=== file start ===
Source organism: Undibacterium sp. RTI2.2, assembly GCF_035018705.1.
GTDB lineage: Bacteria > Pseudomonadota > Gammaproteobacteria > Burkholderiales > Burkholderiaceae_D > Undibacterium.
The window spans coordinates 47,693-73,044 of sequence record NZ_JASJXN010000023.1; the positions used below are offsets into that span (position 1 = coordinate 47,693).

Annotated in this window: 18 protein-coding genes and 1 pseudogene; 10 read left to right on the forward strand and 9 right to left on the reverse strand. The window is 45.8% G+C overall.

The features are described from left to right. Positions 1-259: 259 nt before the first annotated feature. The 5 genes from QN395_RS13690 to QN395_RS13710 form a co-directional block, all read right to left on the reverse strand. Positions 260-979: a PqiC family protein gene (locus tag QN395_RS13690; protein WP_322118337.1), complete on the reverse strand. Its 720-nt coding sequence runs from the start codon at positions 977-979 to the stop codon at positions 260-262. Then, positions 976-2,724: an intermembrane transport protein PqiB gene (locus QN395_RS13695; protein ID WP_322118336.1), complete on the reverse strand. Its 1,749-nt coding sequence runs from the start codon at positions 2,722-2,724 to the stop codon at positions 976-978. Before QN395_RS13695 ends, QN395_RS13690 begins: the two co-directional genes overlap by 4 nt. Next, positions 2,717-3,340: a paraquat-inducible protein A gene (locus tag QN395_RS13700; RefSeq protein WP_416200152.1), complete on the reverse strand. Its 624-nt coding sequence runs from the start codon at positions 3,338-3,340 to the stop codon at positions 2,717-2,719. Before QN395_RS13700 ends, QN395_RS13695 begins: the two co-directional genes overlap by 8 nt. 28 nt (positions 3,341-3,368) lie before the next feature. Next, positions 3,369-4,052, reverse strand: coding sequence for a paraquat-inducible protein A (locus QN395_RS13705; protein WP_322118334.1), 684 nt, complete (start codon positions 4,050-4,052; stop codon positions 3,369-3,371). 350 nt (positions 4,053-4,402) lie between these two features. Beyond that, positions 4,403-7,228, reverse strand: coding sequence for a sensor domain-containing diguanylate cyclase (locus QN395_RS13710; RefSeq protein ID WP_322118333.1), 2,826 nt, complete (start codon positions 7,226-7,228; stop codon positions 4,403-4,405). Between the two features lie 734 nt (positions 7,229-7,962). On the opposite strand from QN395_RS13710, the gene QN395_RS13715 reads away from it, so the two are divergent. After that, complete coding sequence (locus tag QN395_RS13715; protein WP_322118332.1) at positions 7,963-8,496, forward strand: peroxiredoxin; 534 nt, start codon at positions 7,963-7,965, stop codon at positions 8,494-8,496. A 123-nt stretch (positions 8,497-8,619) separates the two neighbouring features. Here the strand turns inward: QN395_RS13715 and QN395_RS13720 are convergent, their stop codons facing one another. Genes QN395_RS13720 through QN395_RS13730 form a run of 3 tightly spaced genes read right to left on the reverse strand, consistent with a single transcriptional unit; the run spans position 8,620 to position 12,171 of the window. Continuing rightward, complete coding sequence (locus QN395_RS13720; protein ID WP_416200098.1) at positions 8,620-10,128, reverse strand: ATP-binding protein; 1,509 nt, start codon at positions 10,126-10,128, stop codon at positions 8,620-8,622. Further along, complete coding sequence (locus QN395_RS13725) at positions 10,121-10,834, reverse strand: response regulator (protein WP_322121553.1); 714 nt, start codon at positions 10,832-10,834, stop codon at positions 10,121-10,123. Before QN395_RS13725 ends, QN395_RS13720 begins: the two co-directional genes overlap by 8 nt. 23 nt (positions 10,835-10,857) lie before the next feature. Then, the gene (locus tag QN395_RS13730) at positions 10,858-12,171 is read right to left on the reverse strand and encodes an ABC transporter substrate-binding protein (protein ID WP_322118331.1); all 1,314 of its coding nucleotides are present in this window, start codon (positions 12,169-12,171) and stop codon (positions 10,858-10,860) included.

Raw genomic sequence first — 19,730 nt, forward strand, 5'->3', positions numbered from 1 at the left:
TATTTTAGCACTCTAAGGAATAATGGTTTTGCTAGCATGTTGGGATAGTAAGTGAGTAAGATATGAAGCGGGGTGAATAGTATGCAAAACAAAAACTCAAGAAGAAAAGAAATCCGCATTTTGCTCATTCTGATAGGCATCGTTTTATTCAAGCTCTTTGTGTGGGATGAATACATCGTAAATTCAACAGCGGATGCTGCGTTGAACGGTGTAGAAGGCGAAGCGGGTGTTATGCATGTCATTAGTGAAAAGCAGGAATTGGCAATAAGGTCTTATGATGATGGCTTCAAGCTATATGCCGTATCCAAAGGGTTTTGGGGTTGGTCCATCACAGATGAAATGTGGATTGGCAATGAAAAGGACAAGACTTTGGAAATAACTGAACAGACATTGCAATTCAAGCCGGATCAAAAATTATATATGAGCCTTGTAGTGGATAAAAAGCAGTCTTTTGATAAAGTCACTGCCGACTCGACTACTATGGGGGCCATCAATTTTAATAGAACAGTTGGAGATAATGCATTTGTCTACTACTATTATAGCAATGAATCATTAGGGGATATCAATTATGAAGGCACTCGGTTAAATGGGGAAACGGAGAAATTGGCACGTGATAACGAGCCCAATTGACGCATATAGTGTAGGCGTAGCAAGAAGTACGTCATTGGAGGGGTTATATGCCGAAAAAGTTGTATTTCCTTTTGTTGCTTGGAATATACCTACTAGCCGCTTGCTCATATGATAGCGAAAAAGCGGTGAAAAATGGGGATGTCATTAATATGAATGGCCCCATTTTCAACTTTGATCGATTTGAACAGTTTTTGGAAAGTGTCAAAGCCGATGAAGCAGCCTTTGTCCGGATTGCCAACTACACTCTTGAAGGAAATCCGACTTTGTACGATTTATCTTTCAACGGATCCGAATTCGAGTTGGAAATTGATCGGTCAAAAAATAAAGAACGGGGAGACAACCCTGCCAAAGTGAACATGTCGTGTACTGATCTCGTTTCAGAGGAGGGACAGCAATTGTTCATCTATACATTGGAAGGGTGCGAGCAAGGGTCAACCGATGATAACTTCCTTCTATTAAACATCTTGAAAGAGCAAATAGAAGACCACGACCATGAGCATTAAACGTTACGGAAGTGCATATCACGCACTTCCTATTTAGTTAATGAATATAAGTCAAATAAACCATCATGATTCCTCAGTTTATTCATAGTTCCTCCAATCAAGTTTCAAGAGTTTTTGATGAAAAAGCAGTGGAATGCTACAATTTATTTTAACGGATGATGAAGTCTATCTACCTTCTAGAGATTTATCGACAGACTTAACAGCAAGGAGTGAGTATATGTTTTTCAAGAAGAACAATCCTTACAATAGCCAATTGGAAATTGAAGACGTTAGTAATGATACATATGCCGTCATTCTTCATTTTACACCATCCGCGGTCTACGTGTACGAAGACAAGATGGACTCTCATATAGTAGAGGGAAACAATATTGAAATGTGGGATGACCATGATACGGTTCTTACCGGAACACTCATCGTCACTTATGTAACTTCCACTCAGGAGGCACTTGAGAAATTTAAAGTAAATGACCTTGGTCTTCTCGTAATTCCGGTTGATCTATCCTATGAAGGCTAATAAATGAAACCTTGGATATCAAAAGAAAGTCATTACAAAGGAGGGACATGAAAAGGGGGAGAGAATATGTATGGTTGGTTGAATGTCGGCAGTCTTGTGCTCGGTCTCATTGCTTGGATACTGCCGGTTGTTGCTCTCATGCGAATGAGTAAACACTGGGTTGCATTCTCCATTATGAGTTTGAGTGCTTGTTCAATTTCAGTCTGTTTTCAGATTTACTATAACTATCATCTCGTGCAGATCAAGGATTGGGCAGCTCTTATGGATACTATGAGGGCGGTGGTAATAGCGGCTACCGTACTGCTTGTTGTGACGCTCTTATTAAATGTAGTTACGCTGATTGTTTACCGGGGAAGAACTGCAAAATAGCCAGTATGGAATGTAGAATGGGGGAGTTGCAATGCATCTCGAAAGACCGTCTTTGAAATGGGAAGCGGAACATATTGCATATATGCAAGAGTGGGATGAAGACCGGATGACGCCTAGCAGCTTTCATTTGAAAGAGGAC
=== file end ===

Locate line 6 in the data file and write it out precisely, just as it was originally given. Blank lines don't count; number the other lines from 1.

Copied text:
Raw genomic sequence first — 19,730 nt, forward strand, 5'->3', positions numbered from 1 at the left: